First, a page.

The Giver by Lois Lowry

GUEST BOOK REVIEW

51frar1pval-_sx300_bo1204203200_The Giver by Lois Lowry is unlike any piece I’ve read before. Jonas is a boy living in a unique community. It appears to be utopia until he learns its secrets. When children in the community turn twelve, they enter adulthood. Then, they receive an assignment that they will upkeep until they enter the “House of the Old”. Jonas is given the rarest assignment of all. With this assignment, he then learns about the pain of the outside world, and some of the things that are happening in the community that no one knows about. When he discovers that Gabriel, an infant who has been living with his family, is doomed because he doesn’t fit into the utopian community, Jonas decides to leave the community and take Gabriel with him. This is a very good, classic book that everyone should read at least once in their lifetime.

~ Asha M., age 14

The Honest Truth by Dan Gemeinhart

415Wpdo3ejL._SX341_BO1,204,203,200_Twelve-year-old Mark is very ill. Miserable and angry, he runs away from home towards the greatest challenge of his life. Climbing the reputable and daunting Mount Rainier is no easy day hike, even with the “best dog in the world” by your side. Mark, despite his illness, is determined to go up against the beast of a mountain. He leaves his family distraught, and his best friend torn, as she must make an impossible decision in Mark’s best interest. This poignant story is powerful and engrossing. If you’re a softie for heartwarming adventure stories, this is a must read.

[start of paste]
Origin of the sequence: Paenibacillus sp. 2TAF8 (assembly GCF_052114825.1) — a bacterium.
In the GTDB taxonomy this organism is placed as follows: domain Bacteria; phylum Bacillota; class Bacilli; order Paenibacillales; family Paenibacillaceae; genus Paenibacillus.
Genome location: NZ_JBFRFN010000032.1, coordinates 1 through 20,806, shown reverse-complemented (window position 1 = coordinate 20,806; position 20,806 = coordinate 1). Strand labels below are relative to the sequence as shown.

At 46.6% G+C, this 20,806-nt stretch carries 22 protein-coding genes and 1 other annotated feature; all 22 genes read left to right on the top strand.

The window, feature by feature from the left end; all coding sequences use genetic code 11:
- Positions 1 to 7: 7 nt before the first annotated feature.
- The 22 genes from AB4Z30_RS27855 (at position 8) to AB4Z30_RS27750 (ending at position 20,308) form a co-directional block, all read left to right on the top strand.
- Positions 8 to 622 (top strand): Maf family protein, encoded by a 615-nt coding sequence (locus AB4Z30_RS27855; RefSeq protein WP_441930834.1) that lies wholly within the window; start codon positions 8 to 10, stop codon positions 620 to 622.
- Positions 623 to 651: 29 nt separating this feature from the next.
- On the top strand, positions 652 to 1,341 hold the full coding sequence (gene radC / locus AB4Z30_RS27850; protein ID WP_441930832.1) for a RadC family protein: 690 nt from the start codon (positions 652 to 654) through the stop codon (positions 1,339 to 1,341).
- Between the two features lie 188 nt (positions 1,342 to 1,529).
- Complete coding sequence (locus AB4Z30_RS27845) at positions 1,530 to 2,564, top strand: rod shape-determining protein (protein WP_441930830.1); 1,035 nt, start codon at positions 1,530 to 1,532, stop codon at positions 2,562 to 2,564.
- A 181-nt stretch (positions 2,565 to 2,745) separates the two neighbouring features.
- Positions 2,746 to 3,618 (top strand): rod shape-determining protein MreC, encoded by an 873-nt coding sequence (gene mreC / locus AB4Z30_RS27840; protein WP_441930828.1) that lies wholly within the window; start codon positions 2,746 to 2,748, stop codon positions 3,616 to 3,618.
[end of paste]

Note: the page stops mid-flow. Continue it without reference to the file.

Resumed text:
Jeremy Fink and the Meaning of Life by Wendy Mass

IMG_0373Jeremy Fink is picky. He eats peanut butter sandwiches for every meal, and collects mutant candies. However, even his odd habits can’t help him solve the mysterious (and quite hilarious, I must say) adventure that is thrown his way. On his thirteenth birthday, he opens a cardboard box to find yet another box. Except, this one is wooden, has four keyholes, and reads The Meaning of Life. Jeremy and his best friend, Lizzie, search all around Manhattan in hopes of unlocking the box, which supposedly holds the theorized, much anticipated, Meaning of Life. This book really gave an excellent perspective of a kid living in New York City. I have never been there, so it was especially interesting to explore the bus rides, flea markets, and mass amount of people through a novel.